HARARE-- Zimbabwe's industries should begin retooling to be able to produce competitive products in preparation for the implementation of the African Continental Free Trade Area (AfCFTA), the Competition and Tariff Commission says.

Last month, Zimbabwe joined other African countries in signing the agreement which will result in the operationalization of the AfCFTA to make the continent the largest free trade area created since the establishment of the World Trade Organization (WTO in 1995.

The AfCFTA could create an African market of more than 1.2 billion people with a combined gross domestic product of 2.5 trillion US dollars.

The CTC said in a statement here Sunday that the AfCFTA is envisaged to provide an enlarged market access for Zimbabwean products hence the need for local industries to develop efficient production systems.

While the agreement will come into effect once ratified by the minimum number of member states, local industry should now start to prepare for the implementation of the AfCFTA by retooling and recapitalizing its

plant and equipment, developing efficient production systems that will churn out competitive products in terms of quality and price as well as start identifying possible new markets and product requirements, said

the commission.

Thj CTC also urged the government to support the private sector-driven initiatives by providing mechanisms that buttress local industry's competitiveness. Other supportive measures include availing favourable terms lines of credit, reducing or rationalising the costs of doing business in-country, and creation of a conducive environment for business for local and foreign companies to thrive in, said the CTC.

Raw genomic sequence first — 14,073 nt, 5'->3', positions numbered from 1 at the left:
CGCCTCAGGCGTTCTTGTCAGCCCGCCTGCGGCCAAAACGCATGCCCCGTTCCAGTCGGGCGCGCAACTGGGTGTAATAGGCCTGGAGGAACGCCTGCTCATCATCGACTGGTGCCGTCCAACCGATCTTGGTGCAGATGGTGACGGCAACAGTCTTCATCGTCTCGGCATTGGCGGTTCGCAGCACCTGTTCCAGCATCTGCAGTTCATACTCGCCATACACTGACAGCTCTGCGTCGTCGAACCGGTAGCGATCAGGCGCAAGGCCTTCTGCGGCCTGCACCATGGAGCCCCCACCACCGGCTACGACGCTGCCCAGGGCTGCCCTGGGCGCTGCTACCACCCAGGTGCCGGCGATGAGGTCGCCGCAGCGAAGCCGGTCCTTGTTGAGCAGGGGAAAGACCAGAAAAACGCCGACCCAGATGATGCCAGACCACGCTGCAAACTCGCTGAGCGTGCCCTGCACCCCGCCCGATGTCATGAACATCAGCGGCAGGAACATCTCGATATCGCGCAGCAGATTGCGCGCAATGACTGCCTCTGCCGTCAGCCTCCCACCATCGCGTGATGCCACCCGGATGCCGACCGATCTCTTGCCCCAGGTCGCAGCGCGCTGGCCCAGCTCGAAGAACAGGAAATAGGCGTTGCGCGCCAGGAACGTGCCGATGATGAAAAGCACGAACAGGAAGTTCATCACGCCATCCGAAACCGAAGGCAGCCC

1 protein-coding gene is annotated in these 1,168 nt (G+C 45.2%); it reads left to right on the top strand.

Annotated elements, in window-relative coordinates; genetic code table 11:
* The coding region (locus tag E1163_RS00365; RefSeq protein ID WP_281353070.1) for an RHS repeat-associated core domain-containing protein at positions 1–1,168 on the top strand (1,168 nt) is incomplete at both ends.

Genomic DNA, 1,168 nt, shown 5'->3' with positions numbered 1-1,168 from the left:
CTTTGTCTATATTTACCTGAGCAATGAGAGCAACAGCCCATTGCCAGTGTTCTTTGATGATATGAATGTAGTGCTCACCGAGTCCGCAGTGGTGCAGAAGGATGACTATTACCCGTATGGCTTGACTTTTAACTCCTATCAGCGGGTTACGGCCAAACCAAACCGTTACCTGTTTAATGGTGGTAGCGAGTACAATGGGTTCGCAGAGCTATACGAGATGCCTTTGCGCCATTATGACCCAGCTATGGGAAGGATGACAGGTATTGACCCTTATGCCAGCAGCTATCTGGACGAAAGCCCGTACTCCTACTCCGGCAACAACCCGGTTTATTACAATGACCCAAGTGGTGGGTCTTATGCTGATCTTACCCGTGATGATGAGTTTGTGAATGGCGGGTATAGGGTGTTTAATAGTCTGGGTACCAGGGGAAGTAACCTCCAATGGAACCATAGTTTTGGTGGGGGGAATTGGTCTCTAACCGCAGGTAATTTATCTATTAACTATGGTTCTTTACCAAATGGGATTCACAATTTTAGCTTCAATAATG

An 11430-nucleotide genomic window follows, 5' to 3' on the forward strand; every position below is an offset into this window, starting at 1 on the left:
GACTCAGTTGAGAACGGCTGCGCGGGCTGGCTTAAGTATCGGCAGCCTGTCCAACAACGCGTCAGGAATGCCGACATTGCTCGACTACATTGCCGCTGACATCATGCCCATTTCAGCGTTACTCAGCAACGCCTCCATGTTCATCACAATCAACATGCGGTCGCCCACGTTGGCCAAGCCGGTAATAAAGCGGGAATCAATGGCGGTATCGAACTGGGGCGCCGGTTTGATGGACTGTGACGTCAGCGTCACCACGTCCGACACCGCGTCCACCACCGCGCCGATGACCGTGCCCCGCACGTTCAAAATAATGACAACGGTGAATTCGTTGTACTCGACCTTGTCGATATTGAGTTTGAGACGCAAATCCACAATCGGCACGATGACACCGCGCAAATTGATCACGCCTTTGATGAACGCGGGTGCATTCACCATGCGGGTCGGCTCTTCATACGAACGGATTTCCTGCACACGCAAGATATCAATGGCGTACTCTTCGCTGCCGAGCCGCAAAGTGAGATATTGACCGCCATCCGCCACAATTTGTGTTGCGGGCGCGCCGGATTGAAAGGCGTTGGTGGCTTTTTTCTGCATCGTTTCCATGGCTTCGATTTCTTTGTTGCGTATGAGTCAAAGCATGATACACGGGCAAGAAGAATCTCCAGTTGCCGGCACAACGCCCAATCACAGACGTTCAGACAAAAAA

Already 44 out of 55 African countries have signed up to establish the AfCFTA within 18 months. However, the continent's two biggest economies, Nigeria and South Africa, did not sign the agreement when it was launched in Kigali citing need for further domestic consultations.

The AfCFTA is a flagship project of the African Union's Agenda 2063 initiative, the long-term vision for an integrated, prosperous and peaceful Africa by the year 2063. The United Nations Economic Commission for Africa estimates that the AfCFTA has potential to boost intra-Africa trade by 53 per cent by eliminating import duties and non-tariff barriers.

The free trade area will be operationalized when the agreement is ratified by parliaments of at least 22 countries.